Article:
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9 - Swimming in the lamprey: modelling the neural pattern generation, the body dynamics and the fluid mechanics

Published online by Cambridge University Press:  05 March 2012

J.C. Carling
Affiliation:
University of London
G. Bowtell
Affiliation:
City University
T.L. Williams
Affiliation:
University of London
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Summary

This paper investigates the overall problem of lamprey locomotion. A simple connectionist network is used to model the central pattern generator found within the lamprey spinal cord. The formation of the wave of body curvature produced by neural activity is modelled in terms of a mechanical structure composed of elementary components. A new approach to the problem of aquatic propulsion is proposed in which the standard equations of hydrodynamics are solved numerically for a given motion of the body.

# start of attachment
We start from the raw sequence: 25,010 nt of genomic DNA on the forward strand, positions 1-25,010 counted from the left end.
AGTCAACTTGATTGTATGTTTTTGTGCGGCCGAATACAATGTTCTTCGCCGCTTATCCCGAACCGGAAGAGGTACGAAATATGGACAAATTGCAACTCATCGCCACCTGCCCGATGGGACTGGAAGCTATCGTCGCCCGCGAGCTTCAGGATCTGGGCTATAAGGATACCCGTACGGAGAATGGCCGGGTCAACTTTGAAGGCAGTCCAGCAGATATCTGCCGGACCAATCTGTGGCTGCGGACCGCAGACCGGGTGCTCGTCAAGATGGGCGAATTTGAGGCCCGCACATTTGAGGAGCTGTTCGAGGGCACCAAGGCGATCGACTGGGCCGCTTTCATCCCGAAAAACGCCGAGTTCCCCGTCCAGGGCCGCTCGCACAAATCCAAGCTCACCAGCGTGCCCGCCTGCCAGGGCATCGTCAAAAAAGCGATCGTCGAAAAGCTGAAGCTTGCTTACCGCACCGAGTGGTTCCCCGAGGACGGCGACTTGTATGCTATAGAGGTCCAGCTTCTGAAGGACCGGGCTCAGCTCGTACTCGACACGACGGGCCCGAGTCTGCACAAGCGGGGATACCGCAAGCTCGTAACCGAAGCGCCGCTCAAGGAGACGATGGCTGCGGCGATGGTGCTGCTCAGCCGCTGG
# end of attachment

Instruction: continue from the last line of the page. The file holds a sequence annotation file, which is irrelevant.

INTRODUCTION

The lamprey is an anguilliform swimmer: thrust is developed by the rostral-caudal passage of a wave of curvature over most of the body length. The patterns of muscle activity giving rise to this curvature are generated by pattern-generating circuitry within the spinal cord and continuously modified by sensory feedback (see Figure 1). Movement arises from the interactions of neural activity, the biochemical and physical properties of muscle, and the mechanical properties of both the body and the water. In this chapter we briefly discuss three aspects of this complex system. A brief review of work on pattern generation by the lamprey spinal cord will be followed by a presentation of a mechanical model of the lamprey body, and its interactions with muscle activation. Finally, the results of some initial studies of the hydrodynamics of anguilliform swimming will be given, along with an outline of future work to be carried out.

CENTRAL GENERATION OF THE LOCOMOTOR PATTERN

The pattern of muscle activation during swimming consists of alternating bursts of activity in the left and right ventral roots of each segment, with a rostral-caudal delay of activation along the length of the spinal cord (Figure 1).

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Publisher: Cambridge University Press
Print publication year: 1994

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